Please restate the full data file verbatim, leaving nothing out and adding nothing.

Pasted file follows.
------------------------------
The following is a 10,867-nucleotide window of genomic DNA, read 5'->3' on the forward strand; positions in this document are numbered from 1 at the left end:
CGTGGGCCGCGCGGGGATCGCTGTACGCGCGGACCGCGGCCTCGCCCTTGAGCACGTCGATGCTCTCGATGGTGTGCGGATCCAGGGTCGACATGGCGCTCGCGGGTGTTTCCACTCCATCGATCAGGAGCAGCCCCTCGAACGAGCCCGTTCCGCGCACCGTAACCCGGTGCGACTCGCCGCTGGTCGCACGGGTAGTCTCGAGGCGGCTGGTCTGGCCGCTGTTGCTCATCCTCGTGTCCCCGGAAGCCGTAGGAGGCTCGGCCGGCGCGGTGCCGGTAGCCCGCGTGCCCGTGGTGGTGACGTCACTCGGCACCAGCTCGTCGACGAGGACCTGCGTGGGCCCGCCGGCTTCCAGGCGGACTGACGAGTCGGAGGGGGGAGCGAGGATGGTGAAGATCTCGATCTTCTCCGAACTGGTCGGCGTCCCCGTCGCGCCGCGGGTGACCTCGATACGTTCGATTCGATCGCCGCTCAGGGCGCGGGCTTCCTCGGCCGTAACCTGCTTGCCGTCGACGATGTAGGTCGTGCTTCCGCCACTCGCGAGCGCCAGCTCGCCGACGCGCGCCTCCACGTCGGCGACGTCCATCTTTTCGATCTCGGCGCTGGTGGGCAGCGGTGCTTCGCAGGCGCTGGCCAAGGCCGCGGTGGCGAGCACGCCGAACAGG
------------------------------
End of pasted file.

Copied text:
The following is a 10,867-nucleotide window of genomic DNA, read 5'->3' on the forward strand; positions in this document are numbered from 1 at the left end:
CGTGGGCCGCGCGGGGATCGCTGTACGCGCGGACCGCGGCCTCGCCCTTGAGCACGTCGATGCTCTCGATGGTGTGCGGATCCAGGGTCGACATGGCGCTCGCGGGTGTTTCCACTCCATCGATCAGGAGCAGCCCCTCGAACGAGCCCGTTCCGCGCACCGTAACCCGGTGCGACTCGCCGCTGGTCGCACGGGTAGTCTCGAGGCGGCTGGTCTGGCCGCTGTTGCTCATCCTCGTGTCCCCGGAAGCCGTAGGAGGCTCGGCCGGCGCGGTGCCGGTAGCCCGCGTGCCCGTGGTGGTGACGTCACTCGGCACCAGCTCGTCGACGAGGACCTGCGTGGGCCCGCCGGCTTCCAGGCGGACTGACGAGTCGGAGGGGGGAGCGAGGATGGTGAAGATCTCGATCTTCTCCGAACTGGTCGGCGTCCCCGTCGCGCCGCGGGTGACCTCGATACGTTCGATTCGATCGCCGCTCAGGGCGCGGGCTTCCTCGGCCGTAACCTGCTTGCCGTCGACGATGTAGGTCGTGCTTCCGCCACTCGCGAGCGCCAGCTCGCCGACGCGCGCCTCCACGTCGGCGACGTCCATCTTTTCGATCTCGGCGCTGGTGGGCAGCGGTGCTTCGCAGGCGCTGGCCAAGGCCGCGGTGGCGAGCACGCCGAACAGG